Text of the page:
“I remember looking at myself in the mirror with Matt and saying, ‘See this? I didn’t use to look like this! See this bulge? See this imperfection?'”
My journey with an eating disorder (ED) started with an innocent moment of boredom while I was waiting to eat dinner (an Italian feast none the less) with my family and my husband (then boyfriend) Matt.
Matt was in the shower, and as it was the middle of winter I started fantasising about summer (my favourite season) and decided to try on some of my summer clothes to lift my winter spirits. And this is where everything went dramatically down hill.
The clothes I was trying on felt tight, they looked bulgy to me and by the time Matt had got out of the shower I was a blubbering mess; my floor was covered in clothes and I was frantically trying on everything in sight.
I remember looking at myself in the mirror with Matt and saying, “See this? I didn’t use to look like this! See this bulge? See this imperfection?” (Basically tearing myself to shreds.)
Matt (being quite shocked at this point) was trying to settle me down, telling me he couldn’t see anything wrong and the clothes looked fine. It took over an hour of Matt’s patience before I stopped crying on the proviso that starting tomorrow I would review my exercise regime, change it up and reduce my portions at meal times.
(I want to note that to this day I have no idea if I had actually put on any weight at that point. Perhaps I had, perhaps I hadn’t. It really doesn’t matter because back then – before all of the ED crap – I was happy, healthy, fit and the easy going person that I loved being; it was the ED who was telling me otherwise.)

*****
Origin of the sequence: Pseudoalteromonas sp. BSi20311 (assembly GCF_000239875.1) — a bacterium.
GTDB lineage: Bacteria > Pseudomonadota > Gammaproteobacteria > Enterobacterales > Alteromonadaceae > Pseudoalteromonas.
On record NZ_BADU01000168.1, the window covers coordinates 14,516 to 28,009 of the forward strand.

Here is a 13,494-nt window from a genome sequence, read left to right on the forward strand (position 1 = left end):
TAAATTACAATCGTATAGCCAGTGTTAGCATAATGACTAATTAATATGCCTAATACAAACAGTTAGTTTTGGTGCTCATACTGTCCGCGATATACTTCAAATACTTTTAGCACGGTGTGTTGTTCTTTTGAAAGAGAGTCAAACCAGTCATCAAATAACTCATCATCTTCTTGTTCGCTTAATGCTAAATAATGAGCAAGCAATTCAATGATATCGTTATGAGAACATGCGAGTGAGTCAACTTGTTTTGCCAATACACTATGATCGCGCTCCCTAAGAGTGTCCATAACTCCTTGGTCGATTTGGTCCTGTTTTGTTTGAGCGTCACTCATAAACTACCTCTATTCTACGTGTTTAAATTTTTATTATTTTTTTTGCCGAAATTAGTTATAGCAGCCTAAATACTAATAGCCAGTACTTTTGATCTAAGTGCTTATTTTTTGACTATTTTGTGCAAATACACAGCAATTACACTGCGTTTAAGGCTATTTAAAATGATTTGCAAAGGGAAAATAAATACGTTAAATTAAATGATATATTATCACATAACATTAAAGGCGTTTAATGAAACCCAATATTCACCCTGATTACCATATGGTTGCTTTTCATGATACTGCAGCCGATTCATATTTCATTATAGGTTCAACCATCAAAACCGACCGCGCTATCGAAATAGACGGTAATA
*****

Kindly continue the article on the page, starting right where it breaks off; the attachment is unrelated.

“Confusingly, a lot of people praised me for my weight loss, even though at this point I was in such an unhealthy, underweight state.”
From here on in shit got real, and shit got real real quick. What started out as simply cutting back on portions soon became cutting out carbs, most forms of protein and all sugars. I lost weight and continued to lose more over the next 18 months. Confusingly, a lot of people praised me for my weight loss, even though at this point I was in such an unhealthy, underweight state that I had lost my period, my ability to control my anger, and my social life.
After many sleepless nights I reached breaking point, laying in bed next to Matt only being able to think about foods that I wanted – the foods the ED decided were off limits. I was hungry and I started to cry. I woke Matt and finally accepted the idea I might need help. Matt and my parents had been begging me to go and see someone for weeks. It’s funny how the ones closest to me could see me disappearing into the ED but many outside my close circle of friends were impressed with how ‘together’ and ‘in control’ I was.
After seeking treatment from a qualified accredited dietitian/nutritionist and a psychologist things slowly started to get better. I was able to increase my food portions and step-by-step get back to eating those foods I’d been ignoring (pretty much everything besides veggies and fruit!).
“My story is still being written but every day I’m more determined to be rid of the ED forever.”
This process is still ongoing and I am definitely not 100% where I want to be. Lots of foods still scare me but I’m trying to eat them when I feel like it and not impose any restrictions on myself. Let’s be honest, what’s life without food?
Of course life’s not all about food, and your identity, self-worth or happiness should not be determined by it. But food is a big part of our existence and it exists not only to give your body the valuable nutrients it requires to function well (including carbs, proteins and fats!) but also to be enjoyed and savoured. And to be honest I don’t want to live a life where I can’t go out for dinner and enjoy a warm comforting bowl of pasta or a couple of mum’s famous cookies when I feel like it.
My story is still being written but every day I’m more determined to be rid of the ED forever, and live the life of freedom that was intended for me 🙂
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